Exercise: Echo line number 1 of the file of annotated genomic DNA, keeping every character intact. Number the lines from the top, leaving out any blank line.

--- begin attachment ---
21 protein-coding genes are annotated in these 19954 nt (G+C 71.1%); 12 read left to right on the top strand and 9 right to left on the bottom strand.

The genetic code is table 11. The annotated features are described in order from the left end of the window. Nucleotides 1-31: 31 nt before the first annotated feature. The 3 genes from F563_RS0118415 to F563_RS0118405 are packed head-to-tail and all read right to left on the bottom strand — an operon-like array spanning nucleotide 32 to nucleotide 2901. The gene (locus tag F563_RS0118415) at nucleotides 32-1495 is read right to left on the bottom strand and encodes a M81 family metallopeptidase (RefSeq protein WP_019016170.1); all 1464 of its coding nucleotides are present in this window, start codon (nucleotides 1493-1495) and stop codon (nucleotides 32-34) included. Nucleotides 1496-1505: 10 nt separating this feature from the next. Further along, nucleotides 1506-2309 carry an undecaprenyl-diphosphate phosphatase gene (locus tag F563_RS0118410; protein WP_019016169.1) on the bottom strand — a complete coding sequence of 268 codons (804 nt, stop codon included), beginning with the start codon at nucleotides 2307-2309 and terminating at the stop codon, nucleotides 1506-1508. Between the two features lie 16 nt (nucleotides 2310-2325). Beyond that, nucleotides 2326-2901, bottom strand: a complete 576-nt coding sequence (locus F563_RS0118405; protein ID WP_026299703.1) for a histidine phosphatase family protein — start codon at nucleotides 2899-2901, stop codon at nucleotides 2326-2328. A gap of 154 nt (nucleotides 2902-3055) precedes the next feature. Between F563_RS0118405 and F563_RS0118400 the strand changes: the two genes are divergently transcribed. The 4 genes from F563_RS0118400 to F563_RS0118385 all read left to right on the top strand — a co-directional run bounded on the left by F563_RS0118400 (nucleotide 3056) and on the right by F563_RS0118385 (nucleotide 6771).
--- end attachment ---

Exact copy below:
21 protein-coding genes are annotated in these 19954 nt (G+C 71.1%); 12 read left to right on the top strand and 9 right to left on the bottom strand.